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United States Department of Agriculture

Agricultural Research Service

Title: Influence of Defoliation on Toxic Alkaloid Concentration and Alkaloid Pools in Tall Larkspur

Authors
item Ralphs, Michael
item Gardner, Dale

Submitted to: Journal of Chemical Ecology
Publication Type: Peer Reviewed Journal
Publication Acceptance Date: September 2, 2000
Publication Date: January 1, 2001
Citation: Ralphs, M.H., Gardner, D.R. 2001. Influence of defoliation on toxic alkaloid concentration and alkaloid poolsin tall larkspur. Journal of Chemical Ecology.

Interpretive Summary: Early research suggested clipping Duncecap larkspur reduced total alkaloid concentration. The objective of this study was to determine if clipping would reduce toxic alkaloids in Tall larkspur. Clipping 1 inch above the soil reduced the size, vigor, and number of stalks the next year. Toxic and total alkaloid pools were reduced by 2/3 in clipped plants. This is contrary to the plant defense theory which predicts plants increase defens compounds to protect them from herbivory.

Technical Abstract: Early research suggested clipping Duncecap larkspur (Delphinium occidentale) reduced total alkaloid concentration. The objective of this study was to determine if clipping would reduce toxic alkaloids in tall larkspur (D. barbeyi). The study was replicated at two locations in the mountains of central Utah. In 1997 ten uniform plants in the bud elongation stage (40 cm in height) were selected at each site and clipped cm above the soil. The following year, one stalk from each plant was harvested on a weekly basis to evaluate the alkaloid response to clipping over the growing season. Toxic and total alkaloid concentration were measured and alkaloid pools in the entire stock were calculated. Clipping reduced stalk height to less than 50 cm (compared to over 100 cm in unclipped control plants), and some of the clipped plants were severely stunted (< 30 cm). The toxic alkaloid pools in the entire stalk of reduced-height and stunted plants were similar, but were only a third of those in undefoliated control plants. However, alkaloid concentration in stunted plants more than doubled, suggesting that a constant amount of alkaloid was concentrated in the smaller biomass of the stunted stalks. Clipping reduced subsequent vigor and the amount of toxic and total alkaloids in tall larkspur.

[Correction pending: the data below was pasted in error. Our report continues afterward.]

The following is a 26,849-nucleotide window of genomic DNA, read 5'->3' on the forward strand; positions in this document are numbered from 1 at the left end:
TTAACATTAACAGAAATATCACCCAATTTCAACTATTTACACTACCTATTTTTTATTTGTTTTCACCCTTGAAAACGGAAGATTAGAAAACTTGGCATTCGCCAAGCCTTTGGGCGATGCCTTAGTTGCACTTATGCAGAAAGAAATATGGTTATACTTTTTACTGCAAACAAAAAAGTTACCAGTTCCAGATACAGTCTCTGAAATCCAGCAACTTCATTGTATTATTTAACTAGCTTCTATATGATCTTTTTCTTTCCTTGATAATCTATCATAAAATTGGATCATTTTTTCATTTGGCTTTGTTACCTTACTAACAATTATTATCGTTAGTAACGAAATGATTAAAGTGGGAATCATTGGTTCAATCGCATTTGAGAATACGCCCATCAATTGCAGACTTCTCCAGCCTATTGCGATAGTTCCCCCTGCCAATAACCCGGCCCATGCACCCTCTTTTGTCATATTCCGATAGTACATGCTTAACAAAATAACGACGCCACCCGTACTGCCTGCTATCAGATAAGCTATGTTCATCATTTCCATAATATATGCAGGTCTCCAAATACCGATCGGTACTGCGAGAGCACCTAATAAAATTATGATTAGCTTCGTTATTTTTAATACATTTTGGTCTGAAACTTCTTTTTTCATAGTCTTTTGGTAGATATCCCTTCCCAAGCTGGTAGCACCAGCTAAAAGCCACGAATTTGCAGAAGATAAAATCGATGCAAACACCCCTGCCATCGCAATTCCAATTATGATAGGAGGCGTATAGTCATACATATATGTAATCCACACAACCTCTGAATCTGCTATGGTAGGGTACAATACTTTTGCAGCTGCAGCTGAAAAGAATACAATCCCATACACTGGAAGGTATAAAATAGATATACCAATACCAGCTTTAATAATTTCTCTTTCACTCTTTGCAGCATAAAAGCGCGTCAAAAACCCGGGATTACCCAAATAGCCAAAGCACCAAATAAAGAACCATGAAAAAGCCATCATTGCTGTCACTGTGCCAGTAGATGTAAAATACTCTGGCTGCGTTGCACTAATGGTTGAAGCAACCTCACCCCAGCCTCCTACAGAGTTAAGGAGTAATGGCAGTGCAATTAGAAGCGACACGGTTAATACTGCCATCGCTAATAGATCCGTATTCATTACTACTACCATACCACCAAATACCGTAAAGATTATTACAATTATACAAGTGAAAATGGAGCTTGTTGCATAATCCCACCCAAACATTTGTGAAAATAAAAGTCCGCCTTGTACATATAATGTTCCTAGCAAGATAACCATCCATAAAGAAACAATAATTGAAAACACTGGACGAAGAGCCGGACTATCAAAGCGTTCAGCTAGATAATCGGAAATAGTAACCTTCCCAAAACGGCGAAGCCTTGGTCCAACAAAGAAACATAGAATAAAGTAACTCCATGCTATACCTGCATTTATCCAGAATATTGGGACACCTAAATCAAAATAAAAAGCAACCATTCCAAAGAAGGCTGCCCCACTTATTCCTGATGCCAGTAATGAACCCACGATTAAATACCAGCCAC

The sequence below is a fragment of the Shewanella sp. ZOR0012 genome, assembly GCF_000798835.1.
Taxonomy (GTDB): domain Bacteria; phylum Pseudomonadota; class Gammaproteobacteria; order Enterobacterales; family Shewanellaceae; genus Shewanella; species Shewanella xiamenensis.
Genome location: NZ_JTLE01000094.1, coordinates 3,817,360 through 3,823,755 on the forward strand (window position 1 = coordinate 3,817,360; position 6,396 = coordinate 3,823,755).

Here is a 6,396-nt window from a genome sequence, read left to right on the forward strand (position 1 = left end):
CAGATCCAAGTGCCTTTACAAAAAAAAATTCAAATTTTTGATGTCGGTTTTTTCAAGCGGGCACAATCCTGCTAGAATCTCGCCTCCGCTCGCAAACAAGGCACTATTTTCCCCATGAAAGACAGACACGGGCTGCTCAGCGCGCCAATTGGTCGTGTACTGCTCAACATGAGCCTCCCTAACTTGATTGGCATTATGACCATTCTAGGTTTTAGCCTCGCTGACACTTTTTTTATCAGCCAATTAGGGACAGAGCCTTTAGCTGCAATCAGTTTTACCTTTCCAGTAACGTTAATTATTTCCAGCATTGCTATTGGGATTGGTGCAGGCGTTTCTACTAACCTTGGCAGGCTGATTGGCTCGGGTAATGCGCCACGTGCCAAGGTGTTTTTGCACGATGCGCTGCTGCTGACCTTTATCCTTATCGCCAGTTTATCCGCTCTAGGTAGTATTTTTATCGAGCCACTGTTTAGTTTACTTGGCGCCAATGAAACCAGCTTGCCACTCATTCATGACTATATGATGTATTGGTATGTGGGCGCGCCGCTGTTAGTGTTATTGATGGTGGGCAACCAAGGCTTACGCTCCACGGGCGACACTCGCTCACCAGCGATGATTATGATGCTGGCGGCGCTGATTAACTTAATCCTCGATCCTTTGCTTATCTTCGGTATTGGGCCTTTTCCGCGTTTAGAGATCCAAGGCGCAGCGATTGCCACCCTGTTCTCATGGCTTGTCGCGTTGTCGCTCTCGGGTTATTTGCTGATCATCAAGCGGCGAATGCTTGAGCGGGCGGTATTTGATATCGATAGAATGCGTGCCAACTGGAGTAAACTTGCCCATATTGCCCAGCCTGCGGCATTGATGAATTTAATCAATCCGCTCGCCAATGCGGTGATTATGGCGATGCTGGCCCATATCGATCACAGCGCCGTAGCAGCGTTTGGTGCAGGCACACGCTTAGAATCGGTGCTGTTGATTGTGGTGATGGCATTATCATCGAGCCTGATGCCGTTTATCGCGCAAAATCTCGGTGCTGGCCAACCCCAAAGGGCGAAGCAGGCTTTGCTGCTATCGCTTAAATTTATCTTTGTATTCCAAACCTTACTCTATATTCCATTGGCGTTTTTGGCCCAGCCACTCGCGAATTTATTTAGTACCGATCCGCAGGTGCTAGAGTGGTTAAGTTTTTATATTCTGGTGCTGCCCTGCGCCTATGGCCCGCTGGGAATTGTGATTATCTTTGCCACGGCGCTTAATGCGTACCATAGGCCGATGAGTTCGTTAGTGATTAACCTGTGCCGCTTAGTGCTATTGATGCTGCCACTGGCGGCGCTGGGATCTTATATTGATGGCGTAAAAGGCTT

Last Modified: 9/10/2014
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